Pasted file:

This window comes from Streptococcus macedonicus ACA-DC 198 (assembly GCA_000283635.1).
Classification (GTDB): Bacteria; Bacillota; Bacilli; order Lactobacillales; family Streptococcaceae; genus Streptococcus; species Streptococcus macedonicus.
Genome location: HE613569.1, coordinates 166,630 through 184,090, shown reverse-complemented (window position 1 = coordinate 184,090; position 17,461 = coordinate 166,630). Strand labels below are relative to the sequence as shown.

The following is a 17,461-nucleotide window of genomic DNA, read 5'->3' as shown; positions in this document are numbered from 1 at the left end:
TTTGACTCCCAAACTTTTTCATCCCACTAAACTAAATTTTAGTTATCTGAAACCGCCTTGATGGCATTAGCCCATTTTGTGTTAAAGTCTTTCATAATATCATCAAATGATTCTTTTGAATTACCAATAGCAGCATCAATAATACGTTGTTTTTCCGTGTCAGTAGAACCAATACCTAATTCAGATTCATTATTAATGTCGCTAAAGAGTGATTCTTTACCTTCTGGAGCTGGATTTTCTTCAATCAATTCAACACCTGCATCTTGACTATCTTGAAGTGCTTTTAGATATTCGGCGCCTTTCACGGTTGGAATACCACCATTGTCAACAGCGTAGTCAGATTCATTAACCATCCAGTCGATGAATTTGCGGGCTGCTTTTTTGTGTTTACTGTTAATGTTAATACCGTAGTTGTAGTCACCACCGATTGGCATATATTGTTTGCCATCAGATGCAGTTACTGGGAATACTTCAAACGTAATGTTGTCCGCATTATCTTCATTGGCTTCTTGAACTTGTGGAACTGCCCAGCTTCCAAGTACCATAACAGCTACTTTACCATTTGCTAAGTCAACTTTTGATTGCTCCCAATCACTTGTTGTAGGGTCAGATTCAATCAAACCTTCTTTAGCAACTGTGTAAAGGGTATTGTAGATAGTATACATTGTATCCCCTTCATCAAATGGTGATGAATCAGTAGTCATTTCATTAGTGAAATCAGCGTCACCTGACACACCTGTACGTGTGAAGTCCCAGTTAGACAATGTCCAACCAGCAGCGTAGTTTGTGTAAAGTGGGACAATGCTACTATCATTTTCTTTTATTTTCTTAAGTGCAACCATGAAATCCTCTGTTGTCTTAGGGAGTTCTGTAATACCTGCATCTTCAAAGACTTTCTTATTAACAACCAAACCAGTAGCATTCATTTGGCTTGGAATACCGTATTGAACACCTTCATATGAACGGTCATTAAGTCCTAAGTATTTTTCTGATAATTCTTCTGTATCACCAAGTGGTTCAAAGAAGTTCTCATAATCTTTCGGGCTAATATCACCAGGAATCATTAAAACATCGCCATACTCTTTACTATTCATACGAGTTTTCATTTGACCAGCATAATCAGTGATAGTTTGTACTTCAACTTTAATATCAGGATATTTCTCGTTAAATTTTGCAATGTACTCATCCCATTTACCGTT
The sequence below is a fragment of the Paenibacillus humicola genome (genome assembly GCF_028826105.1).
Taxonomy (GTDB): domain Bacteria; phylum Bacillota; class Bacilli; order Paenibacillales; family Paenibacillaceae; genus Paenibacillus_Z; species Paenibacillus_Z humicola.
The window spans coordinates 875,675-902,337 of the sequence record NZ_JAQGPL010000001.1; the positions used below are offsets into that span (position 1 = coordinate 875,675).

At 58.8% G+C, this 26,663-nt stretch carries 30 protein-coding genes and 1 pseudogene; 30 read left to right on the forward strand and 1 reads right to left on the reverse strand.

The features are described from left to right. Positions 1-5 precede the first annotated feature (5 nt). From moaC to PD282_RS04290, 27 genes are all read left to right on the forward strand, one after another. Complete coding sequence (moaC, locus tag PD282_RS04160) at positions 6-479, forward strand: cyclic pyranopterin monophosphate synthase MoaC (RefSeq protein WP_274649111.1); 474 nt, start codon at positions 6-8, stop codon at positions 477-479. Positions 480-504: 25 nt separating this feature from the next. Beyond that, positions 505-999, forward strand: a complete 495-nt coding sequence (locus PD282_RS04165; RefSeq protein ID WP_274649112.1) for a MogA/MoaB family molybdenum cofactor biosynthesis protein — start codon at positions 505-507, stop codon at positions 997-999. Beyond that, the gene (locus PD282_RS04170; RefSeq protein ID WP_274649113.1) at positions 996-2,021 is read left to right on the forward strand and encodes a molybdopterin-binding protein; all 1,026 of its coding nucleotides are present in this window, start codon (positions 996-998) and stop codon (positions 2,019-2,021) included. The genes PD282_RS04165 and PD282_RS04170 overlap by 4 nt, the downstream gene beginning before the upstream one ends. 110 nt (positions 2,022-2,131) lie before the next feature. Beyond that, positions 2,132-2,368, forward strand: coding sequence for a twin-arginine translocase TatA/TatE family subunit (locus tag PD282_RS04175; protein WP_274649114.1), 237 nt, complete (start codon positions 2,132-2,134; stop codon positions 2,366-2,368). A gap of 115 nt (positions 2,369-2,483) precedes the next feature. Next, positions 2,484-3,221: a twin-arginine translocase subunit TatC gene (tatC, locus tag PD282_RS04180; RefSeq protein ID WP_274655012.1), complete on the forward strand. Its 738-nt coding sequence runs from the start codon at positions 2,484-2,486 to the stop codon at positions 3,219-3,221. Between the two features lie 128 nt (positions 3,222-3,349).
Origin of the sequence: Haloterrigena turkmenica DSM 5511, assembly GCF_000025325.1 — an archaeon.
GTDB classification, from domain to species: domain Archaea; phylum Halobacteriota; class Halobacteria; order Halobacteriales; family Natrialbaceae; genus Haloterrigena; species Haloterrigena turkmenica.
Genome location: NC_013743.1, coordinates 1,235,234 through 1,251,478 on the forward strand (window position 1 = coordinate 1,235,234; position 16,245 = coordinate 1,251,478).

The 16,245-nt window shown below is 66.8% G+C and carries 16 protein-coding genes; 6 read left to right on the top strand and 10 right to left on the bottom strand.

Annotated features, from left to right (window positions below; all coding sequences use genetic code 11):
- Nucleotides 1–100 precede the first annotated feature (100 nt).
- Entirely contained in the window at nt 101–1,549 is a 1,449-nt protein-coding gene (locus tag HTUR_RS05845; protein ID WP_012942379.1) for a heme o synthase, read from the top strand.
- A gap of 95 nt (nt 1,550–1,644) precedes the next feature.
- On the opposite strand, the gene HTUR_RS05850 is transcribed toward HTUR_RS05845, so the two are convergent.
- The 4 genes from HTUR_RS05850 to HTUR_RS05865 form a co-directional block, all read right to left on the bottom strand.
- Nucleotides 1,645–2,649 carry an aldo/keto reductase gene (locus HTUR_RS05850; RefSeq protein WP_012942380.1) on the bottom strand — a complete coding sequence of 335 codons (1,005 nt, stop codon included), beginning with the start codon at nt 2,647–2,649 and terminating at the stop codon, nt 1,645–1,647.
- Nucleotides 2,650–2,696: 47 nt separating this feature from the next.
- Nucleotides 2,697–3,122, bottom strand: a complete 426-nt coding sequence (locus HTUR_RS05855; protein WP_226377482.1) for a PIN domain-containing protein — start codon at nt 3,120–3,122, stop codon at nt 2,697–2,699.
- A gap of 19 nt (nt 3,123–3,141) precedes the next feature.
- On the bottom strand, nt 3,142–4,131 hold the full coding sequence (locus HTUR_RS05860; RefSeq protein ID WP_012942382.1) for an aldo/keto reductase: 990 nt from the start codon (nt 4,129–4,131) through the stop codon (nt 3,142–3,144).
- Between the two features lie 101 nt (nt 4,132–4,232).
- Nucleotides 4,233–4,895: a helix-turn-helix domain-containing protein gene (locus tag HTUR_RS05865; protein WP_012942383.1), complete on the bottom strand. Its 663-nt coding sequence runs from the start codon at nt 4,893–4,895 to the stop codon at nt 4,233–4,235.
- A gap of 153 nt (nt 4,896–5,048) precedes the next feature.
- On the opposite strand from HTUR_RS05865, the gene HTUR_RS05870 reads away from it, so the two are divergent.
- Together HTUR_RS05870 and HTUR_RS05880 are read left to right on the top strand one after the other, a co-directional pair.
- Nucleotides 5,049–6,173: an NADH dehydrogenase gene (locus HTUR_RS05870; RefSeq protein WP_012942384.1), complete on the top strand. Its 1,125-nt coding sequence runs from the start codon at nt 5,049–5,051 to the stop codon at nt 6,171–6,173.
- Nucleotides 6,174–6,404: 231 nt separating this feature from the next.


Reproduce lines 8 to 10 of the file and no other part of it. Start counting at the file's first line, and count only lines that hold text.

The window spans coordinates 875,675-902,337 of the sequence record NZ_JAQGPL010000001.1; the positions used below are offsets into that span (position 1 = coordinate 875,675).

At 58.8% G+C, this 26,663-nt stretch carries 30 protein-coding genes and 1 pseudogene; 30 read left to right on the forward strand and 1 reads right to left on the reverse strand.

The features are described from left to right. Positions 1-5 precede the first annotated feature (5 nt). From moaC to PD282_RS04290, 27 genes are all read left to right on the forward strand, one after another. Complete coding sequence (moaC, locus tag PD282_RS04160) at positions 6-479, forward strand: cyclic pyranopterin monophosphate synthase MoaC (RefSeq protein WP_274649111.1); 474 nt, start codon at positions 6-8, stop codon at positions 477-479. Positions 480-504: 25 nt separating this feature from the next. Beyond that, positions 505-999, forward strand: a complete 495-nt coding sequence (locus PD282_RS04165; RefSeq protein ID WP_274649112.1) for a MogA/MoaB family molybdenum cofactor biosynthesis protein — start codon at positions 505-507, stop codon at positions 997-999. Beyond that, the gene (locus PD282_RS04170; RefSeq protein ID WP_274649113.1) at positions 996-2,021 is read left to right on the forward strand and encodes a molybdopterin-binding protein; all 1,026 of its coding nucleotides are present in this window, start codon (positions 996-998) and stop codon (positions 2,019-2,021) included. The genes PD282_RS04165 and PD282_RS04170 overlap by 4 nt, the downstream gene beginning before the upstream one ends. 110 nt (positions 2,022-2,131) lie before the next feature. Beyond that, positions 2,132-2,368, forward strand: coding sequence for a twin-arginine translocase TatA/TatE family subunit (locus tag PD282_RS04175; protein WP_274649114.1), 237 nt, complete (start codon positions 2,132-2,134; stop codon positions 2,366-2,368). A gap of 115 nt (positions 2,369-2,483) precedes the next feature. Next, positions 2,484-3,221: a twin-arginine translocase subunit TatC gene (tatC, locus tag PD282_RS04180; RefSeq protein ID WP_274655012.1), complete on the forward strand. Its 738-nt coding sequence runs from the start codon at positions 2,484-2,486 to the stop codon at positions 3,219-3,221. Between the two features lie 128 nt (positions 3,222-3,349).